The protestors have publicly declared a limited victory, asserting that the government would not have had to explain itself or agree to make changes if they had not taken to the streets and the internet. With only five months to go before the next Havana Biennial, it is unclear how the Cuban cultural ministry will balance its need to attract liberal-minded foreigners with its imperative to control who they will be permitted to engage with. Those who flock to Cuba with their ‘I'm not into politics - I'm here for art’ blinders on may recall that, during the last Havana Biennial, Tania Bruguera was under virtual house arrest and her reading of Hannah Arendt's The Origins of Totalitarianism (1951) was interrupted by state workers who showed up unexpectedly with jackhammers to tear up the pavement outside her house. Ultimately, it will be up to foreign visitors to decide what they are going to Cuba for and what it means for them to be there in the midst of political turmoil. Those who continue to cling to the idea that they can step around the minefield that is Cuban culture should consider whether state policies that curtail the activities of artists matter as much as state institutions that enable Cuban artists to achieve international acclaim.

Main image: Luis Manuel Otero Alcantara as Miss Bienal to protest against Decree 349, Trafalgar Square, London, 26 October 2018. Courtesy: Lewis Jennings / Index on Censorship

Coco Fusco

Opinion /

Coco Fusco
Art & Politics
Art & Protest
Tania Bruguera
Looking Back
Looking Back 2018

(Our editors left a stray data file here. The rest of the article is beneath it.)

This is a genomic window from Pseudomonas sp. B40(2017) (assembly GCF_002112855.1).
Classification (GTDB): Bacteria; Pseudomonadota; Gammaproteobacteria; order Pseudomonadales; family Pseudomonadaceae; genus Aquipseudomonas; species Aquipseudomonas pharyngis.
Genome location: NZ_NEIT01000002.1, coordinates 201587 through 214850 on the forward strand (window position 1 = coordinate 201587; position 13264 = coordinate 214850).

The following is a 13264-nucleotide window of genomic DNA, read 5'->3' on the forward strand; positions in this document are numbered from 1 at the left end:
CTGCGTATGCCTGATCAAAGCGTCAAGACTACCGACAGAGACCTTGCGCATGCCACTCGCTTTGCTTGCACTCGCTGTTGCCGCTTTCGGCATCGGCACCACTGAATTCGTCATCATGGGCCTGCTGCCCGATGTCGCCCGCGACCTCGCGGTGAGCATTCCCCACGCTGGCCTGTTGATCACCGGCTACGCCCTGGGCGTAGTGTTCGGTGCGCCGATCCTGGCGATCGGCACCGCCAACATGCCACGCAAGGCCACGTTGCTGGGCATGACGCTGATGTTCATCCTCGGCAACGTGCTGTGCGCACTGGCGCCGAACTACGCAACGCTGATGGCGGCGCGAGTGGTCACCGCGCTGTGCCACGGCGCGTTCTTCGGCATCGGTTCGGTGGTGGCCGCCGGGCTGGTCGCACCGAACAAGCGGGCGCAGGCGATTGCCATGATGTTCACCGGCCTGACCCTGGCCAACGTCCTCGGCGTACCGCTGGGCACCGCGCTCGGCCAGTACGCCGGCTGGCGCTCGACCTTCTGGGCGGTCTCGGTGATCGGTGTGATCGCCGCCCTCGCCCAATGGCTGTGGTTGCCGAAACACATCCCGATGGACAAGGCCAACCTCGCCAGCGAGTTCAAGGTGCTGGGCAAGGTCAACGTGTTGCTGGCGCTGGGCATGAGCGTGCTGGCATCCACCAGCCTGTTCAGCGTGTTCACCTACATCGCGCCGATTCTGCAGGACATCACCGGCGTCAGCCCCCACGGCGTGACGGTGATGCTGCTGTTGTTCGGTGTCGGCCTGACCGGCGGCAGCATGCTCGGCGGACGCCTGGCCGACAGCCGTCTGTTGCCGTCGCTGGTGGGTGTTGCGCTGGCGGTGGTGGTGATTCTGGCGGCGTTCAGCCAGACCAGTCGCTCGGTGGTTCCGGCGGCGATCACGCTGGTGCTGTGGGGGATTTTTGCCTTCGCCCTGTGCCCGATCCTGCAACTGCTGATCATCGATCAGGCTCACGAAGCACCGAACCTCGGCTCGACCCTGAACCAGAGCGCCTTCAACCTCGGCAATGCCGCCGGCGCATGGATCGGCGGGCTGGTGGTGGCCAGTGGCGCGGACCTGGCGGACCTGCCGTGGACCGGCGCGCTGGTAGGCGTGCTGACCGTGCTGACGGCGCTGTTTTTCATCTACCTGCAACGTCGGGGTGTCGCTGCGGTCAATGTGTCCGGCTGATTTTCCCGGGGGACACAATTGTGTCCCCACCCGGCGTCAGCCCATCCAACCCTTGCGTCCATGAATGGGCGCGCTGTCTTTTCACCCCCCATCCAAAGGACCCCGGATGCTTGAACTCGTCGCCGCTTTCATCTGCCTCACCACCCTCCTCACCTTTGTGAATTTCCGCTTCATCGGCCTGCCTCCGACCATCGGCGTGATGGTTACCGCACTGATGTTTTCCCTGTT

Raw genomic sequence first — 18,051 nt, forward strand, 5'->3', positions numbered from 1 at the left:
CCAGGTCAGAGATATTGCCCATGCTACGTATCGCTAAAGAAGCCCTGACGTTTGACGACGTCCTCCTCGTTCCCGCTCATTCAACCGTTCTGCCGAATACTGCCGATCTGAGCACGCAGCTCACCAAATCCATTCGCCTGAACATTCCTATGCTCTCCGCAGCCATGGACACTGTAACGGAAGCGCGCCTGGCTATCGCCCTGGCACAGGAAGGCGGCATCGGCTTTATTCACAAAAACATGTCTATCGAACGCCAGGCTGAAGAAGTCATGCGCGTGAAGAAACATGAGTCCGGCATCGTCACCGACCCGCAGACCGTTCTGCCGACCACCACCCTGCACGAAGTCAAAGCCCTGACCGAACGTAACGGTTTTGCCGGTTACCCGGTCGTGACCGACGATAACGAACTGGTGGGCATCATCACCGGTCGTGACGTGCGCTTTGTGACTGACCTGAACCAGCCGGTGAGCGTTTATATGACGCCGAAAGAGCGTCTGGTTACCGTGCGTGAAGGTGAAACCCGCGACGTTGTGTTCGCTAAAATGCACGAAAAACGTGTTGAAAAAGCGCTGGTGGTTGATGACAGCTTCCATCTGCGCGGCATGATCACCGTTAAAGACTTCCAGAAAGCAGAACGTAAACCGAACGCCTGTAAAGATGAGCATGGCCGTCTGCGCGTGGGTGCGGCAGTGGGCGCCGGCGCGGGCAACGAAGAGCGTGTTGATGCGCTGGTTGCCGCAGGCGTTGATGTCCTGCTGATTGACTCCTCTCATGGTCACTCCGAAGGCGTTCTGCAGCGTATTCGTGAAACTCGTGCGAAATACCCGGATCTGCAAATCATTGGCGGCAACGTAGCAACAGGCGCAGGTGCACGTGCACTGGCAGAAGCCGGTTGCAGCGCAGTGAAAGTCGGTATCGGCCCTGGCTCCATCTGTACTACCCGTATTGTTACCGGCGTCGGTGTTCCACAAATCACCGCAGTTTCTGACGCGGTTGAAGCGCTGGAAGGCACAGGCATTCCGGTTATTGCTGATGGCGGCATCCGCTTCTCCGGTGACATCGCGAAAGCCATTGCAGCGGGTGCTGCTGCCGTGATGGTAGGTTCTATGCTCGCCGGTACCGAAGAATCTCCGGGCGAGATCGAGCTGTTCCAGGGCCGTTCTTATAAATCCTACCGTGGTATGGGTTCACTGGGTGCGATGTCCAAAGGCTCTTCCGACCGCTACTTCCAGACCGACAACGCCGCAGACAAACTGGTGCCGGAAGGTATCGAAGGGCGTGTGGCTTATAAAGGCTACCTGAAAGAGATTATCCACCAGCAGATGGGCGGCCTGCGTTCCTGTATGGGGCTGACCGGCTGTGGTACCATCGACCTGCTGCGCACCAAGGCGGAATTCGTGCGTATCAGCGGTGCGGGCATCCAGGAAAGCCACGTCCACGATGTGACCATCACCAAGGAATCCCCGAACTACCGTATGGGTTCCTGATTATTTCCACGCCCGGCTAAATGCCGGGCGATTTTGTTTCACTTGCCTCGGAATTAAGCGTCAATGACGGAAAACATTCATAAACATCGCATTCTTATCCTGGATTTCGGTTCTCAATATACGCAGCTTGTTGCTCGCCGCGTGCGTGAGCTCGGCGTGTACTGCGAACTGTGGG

1961年,卡斯特罗向古巴知识分子宣称:“在革命中,一切都是反对革命的,什么都不是。”这些话结束了关于哈瓦那政府对一部关于哈瓦那港口夜生活的电影的批评是否正当的辩论,并导致古巴首映的文化杂志《Lunes de Revolucin》的关闭。尽管这个臭名昭著的词组自那时起就界定了古巴的文化政策,但其解释因政治而异。国家的气候。如今,古巴因其自由的艺术教育和本国艺术明星的名册而享有国际声誉,但抽象绘画、同性恋小说、讽刺表演、反独裁诗歌、政治朋克摇滚和饶舌在革命的许多阶段都已超出了可接受的范围,导致社会被捕。一些知识分子的死亡和艺术品的没收。去年标志着另一个转折点,古巴艺术界处于边缘。针对一项危及独立艺术部门的新法律,发生了史无前例的抗议活动。卡斯特罗的继任者,他的兄弟劳尔,发起了劳利斯塔改革的最后十年,推动了私营部门的发展,开放了互联网,取消了大多数古巴人的旅行限制,但是美国总统唐纳德·特朗普对古巴的敌对立场再次让强硬派占了上风。去年4月,当米格尔·迪亚斯·卡内尔接任总统时,政府宣布将更新古巴宪法。一系列新的法律被提出,通过增加税收和限制经济增长,在岛上蓬勃发展的公共部门中占据统治地位。虽然古巴政府认为控制腐败必须采取新的措施,但许多古巴人认为这些措施是一种攻击,使他们的企业不可持续。截屏-2018-12-10-at-3.04.14-pm.jpg Looking Back on the Year in Art and Protest in Cuba - 古巴艺术与抗议年回顾 No al Decreto 349(No to Decreto 349),2018,胶卷静止。礼貌:作者之一,这样的法律,第349号法令,去年夏天被公布并于12月7日生效。将未经国家授权的独立文化活动定为犯罪。这需要建立一支巡回检查员队伍,这些巡回检查员将被授权关闭私人录音室、家庭画廊和俱乐部的活动。制裁范围从严厉的罚款到没收私人设备到没收房屋。岛上的艺术家认为这项法律是回到上世纪70年代的压制性文化政策。在它成为法律之前,大赦国际称第349号法令是古巴艺术家的“反乌托邦前景”。对于古巴人来说,抱怨政府过度干预他们的生活并不罕见,但是很少公开和集体发表这些抱怨。几十年来,大多数选择留在岛上的艺术家和知识分子都回避政治,以避免被贴上异议者的标签。作为他们沉默的交换,他们可以展览、出版、会见重要的外国客人、赚取硬通货和旅行。然而,随着数字技术的普及,互联网和社交媒体使得艺术家们可以在国家控制的场馆之外制作和传播他们的作品,他们越来越大胆。曾经,被捕的艺术家会被判处数年的徒刑——现在大多数人最多被拘留数小时或数天。对某些人来说,从事独立文化活动的好处大于负面影响。冲突、审查和逮捕并没有完全消失,政府官员经常求助于官方媒体抱怨道德滑坡,这是由于国外商业电视的日益盛行,以及古巴饶舌和雷盖顿的挑衅和淫秽歌词。尽管如此,对许多人来说,古巴政府似乎正在失去意识形态的控制,因为年轻的古巴人选择独立制作和盗版电影、音乐和电视,而不是国家的产品。这也许正是古巴政府对其文化部门采取如此防御性反应的原因。截屏-2018-12-10-at-3.06.08-pm.jpg Looking Back on the Year in Art and Protest in Cuba - 古巴艺术与抗议年回顾 No al Decreto 349(No to Decreto 349),2018,胶卷静止。礼貌:目前席卷该岛的抗议活动实际上并非以抗议开始,而是在古巴政府宣布正式的哈瓦那双年展由于上次飓风艾尔玛造成的破坏而推迟后,他们发起了一项独立倡议,创立一个替代艺术的两年展。一群年轻、精力充沛的独立艺术家提议用他们自己的“00bienal”活动来填补空白,这是一场低成本的DYI艺术展,在哈瓦那周围的艺术家工作室举办。他们邀请外国人自己一角钱加入他们的行列,为宣传和设备付费,还从古巴艺术明星雷尼尔·莱瓦·诺沃向古巴美术理事会捐赠他的一幅作品所得到的CUC3800美元中受益匪浅。组织者凭借其独创性弥补了物质资源上的不足,在社交媒体上开展了一场非常有效的宣传活动,向国际观众介绍了许多自学成才者和不太知名的古巴艺术家。古巴政府的反应就好像他们面临着对国家安全的严重威胁。国家官员发表公开声明,谴责“00周年组织者”是革命的敌人。在艺术学校和艺术家工会成员的闭门会议上播放了反对他们的宣传视频。国家安全局骚扰了参加活动的古巴艺术家,一些艺术家被剥夺了作为艺术家从事商业活动的执照。前往该岛参加活动的外国人要么被拒之门外,要么被关在机场几个小时,同时他们的财物被洗劫一空,要么被威胁如果参加演出将被驱逐出境。但00bienal继续进行,这对于那些冒着组织它的风险的人来说是一个胜利。两个月后颁布了第349号法令,抗议声几乎立即响起。两类抗议活动展开:与“00bienal”有关的独立艺术家和地下音乐场景采取了更具对抗性的策略。他们创建了反法令的口号,在社交媒体上发布了反对该法令的视频,向各种法律机构提交了正式投诉,并举行了表演性的抗议活动,其中一些抗议活动最终导致警方的突袭和逮捕。古巴音乐家针对该法令制作了一个合作录制的音乐录像带。抗议者把法令变成国际新闻和人权冲突。屏幕截图-2018-12-10-at-3.03.32-pm.jpg Looking Back on the Year in Art and Protest in Cuba - 古巴艺术与抗议年回顾 No al Decreto 349(No to Decreto 349),2018,胶卷静止。礼貌:大卫·D·欧姆尼(David D.Omni)另一场抗议活动采取更加谨慎的姿态,由在官方圈子里活动的艺术家和馆长领导。他们称他们的倡议为SIN349(没有349)。起初,他们闭门会见了国家官员。他们写了一封信,对法令“提出问题”和“表示关切”,但没有要求撤销。他们认为,在没有事先在受影响最大的专业人士中进行辩论的情况下,不应该制定这样的法律。然而,随着几周时间的流逝,他们看到官僚们会在会议上听取他们的意见,只是给出模糊的答案,以维护国家将法律强加于艺术的“保护”的权利。他们相遇的录像开始出现在社交媒体上。嵌入这些艺术家的新闻记者们开始出版这些会议的记录,并分发艺术家们所写的信。最多汁的细节的编年史已经发表在时髦的在线杂志《El Estornudo》上,它是古巴作家卡洛斯·曼纽尔·阿尔瓦雷斯的创意。起初,政府对这些抗议活动保持沉默,好像在说它们无关紧要。但是,随着反对该法令的呼声越来越高,人权组织和联合国的官员也纷纷表示关切,古巴政府开始组织自己的多方面运动。从文化部泄露的内部备忘录显示,那些负责信息的人发起了反对Twitter上抗议活动的反攻,诽谤那些批评该法令的人是革命的外国敌人的雇佣军。政府赞助的博客作者和记者发表了严厉的批评艺术家谁公开反对法令,描述他们不专业,情绪不稳定,甚至犯罪。审查是针对可能污染古巴文化的不良品味、淫秽和过于相对主义的美学判断的必要预防措施。屏幕截图-2018-12-10-at-3.01.19-pm.jpg礼貌:大卫·D·奥姆尼·警察也采取了一些行动,接受古巴反情报部门的命令,制止任何公众的不满表现。一个说唱歌手举行抗议音乐会的俱乐部被关闭。抗议领袖路易斯·曼纽尔·奥特罗·阿尔卡塔拉被驱逐出社区文化中心的艺术家工作室。国家安全部门搜查了公众档案,想方设法“打破”抗议者:两名说唱歌手被监禁,其中一名自9月份以来未经审判。两人目前正在进行绝食抗议。激进分子阿毛里·帕切科的前妻的家遭到突袭,他的前妻已经十多年没有在这里生活过,但官方记录中仍将其列为他的最后一处住所,居民们不得不谴责他,迫使他匆忙从哈瓦那赶回马坦萨斯,在那里他出生,但已经20多年没有生活过。帕切科的邻居最近透露,社会工作者曾拜访过他们,询问他的孩子是否得到适当的照顾。女演员林恩·克鲁兹被这个机构开除了。